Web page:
"Thus, some studies support an episodic or punctuational view of life as a whole (as opposed to punctuated equilibrium, which considers change associated with speciation in just one lineage at a time) and emphasize the importance of the rare crises, as did Sepkoski and Raup. Detailed evidence does not necessarily favor a regular or periodic history of evolution, however, and certainly not one divided into simple 26-million-year increments.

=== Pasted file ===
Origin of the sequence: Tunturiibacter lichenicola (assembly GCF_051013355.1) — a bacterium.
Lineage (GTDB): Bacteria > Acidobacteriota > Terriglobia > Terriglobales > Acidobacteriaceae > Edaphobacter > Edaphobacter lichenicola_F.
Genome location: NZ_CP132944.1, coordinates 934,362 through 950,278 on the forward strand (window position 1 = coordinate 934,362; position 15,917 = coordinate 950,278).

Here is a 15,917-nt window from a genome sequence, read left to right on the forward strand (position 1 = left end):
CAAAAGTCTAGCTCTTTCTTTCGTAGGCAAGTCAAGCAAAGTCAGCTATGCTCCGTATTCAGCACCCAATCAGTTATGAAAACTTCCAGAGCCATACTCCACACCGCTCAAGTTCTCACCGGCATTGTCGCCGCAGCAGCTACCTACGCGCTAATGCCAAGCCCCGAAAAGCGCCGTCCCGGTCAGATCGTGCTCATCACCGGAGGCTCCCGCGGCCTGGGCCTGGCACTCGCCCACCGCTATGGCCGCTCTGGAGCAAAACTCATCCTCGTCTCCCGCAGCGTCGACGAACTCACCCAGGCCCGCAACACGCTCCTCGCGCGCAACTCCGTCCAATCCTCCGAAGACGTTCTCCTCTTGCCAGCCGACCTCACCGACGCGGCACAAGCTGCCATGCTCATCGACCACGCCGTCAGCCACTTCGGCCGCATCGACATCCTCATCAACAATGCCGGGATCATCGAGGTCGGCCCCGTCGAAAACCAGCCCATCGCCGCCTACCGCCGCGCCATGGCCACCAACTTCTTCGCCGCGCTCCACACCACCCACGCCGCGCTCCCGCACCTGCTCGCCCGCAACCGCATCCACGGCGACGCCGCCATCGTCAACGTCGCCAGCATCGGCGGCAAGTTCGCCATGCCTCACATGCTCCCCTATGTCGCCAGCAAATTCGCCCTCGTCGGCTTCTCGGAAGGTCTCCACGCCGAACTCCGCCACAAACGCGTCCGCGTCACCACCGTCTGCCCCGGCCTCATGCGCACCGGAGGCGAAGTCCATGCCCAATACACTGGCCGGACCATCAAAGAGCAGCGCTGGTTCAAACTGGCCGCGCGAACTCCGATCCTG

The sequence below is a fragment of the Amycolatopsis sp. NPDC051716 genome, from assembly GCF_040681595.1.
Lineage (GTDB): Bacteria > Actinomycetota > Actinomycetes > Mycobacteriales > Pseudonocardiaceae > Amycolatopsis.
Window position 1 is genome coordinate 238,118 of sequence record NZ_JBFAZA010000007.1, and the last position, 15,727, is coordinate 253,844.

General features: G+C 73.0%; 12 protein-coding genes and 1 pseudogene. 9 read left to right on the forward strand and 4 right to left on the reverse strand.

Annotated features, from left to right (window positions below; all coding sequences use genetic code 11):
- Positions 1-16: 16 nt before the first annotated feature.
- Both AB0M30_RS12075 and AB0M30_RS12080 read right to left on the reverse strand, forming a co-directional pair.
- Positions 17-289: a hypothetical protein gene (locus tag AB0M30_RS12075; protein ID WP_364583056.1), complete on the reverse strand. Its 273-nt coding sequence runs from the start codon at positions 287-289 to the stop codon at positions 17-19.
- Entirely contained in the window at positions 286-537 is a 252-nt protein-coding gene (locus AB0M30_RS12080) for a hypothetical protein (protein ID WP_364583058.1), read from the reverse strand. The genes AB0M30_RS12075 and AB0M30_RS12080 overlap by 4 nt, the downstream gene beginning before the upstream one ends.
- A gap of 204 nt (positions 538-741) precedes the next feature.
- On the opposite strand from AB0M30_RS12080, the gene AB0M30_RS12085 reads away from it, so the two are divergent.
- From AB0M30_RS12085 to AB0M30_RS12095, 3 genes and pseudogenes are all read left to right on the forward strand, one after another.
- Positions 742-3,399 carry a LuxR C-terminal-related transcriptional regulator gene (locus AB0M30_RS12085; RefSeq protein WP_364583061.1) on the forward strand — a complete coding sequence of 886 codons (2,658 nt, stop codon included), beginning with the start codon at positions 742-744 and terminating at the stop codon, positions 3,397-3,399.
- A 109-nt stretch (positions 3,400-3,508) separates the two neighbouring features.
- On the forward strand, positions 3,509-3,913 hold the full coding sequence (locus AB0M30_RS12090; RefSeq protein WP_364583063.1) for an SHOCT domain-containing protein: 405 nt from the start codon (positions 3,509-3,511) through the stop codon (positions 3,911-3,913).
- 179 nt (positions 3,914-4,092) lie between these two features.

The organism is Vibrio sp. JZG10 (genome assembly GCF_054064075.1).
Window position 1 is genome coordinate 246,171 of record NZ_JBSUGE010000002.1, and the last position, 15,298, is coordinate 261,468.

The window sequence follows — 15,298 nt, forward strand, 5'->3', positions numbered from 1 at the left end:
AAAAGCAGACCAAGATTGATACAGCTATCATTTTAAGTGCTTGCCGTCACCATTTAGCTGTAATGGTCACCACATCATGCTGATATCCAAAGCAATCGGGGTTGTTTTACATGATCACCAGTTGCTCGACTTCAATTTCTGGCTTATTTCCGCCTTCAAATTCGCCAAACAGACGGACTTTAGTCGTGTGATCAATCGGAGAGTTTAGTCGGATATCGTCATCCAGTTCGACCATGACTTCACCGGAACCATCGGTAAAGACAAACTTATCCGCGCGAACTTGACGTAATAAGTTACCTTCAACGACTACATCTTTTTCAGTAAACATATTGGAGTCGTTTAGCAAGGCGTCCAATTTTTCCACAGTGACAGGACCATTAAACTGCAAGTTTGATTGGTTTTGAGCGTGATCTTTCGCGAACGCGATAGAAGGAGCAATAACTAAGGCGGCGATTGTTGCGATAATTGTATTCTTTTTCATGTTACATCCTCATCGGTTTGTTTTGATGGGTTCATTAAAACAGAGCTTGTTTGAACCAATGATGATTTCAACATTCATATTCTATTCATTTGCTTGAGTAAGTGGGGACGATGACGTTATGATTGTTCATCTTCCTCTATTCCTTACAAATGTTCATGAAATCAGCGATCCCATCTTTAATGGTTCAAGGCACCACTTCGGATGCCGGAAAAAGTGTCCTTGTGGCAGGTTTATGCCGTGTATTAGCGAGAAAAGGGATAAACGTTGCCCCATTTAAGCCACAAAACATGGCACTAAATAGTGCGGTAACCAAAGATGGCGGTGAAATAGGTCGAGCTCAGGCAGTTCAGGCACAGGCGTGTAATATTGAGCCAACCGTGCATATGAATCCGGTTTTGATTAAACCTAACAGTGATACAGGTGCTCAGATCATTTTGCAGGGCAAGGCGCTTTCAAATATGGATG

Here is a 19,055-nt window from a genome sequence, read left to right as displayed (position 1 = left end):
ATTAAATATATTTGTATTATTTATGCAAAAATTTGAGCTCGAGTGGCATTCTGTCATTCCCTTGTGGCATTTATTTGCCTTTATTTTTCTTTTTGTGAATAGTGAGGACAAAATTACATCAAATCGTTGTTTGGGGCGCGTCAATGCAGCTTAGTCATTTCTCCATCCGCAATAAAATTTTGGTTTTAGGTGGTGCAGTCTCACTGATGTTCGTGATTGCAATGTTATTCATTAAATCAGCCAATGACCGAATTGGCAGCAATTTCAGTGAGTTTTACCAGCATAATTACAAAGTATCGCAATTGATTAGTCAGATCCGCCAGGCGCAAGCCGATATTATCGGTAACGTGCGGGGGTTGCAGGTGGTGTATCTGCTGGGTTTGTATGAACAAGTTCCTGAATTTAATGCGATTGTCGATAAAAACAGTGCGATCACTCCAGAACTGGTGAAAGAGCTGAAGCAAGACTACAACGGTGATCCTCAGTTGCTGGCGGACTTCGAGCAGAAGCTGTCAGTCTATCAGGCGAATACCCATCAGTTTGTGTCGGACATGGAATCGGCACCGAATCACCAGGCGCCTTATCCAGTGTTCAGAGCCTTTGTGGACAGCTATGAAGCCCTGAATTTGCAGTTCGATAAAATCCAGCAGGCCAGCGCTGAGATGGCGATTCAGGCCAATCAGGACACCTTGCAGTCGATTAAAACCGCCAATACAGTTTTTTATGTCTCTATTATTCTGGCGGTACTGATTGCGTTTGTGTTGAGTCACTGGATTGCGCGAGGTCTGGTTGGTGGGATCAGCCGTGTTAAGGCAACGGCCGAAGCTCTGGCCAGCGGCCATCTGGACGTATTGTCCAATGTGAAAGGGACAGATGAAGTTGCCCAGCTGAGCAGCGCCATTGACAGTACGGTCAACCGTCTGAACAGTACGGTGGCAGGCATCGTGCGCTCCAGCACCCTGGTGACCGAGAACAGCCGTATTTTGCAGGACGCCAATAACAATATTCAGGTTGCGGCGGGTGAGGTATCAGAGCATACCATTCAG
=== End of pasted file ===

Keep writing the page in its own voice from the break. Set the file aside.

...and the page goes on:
"Overall, scientists have found little evidence that extraterrestrial impacts coincided with most of the major and minor extinctions, the Cretaceous-Tertiary boundary being a major exception. There are a few other hints of other impacts associated with extinctions in the geologic record, but most of these are poorly substantiated or very localized and there are many extinction events that do not correlate with any evidence of impact. Likewise, there are many records of impact (craters, for instance) that seem to have produced little or no biotic effect. So the search for a single common cause to all biological crises has come up rather empty."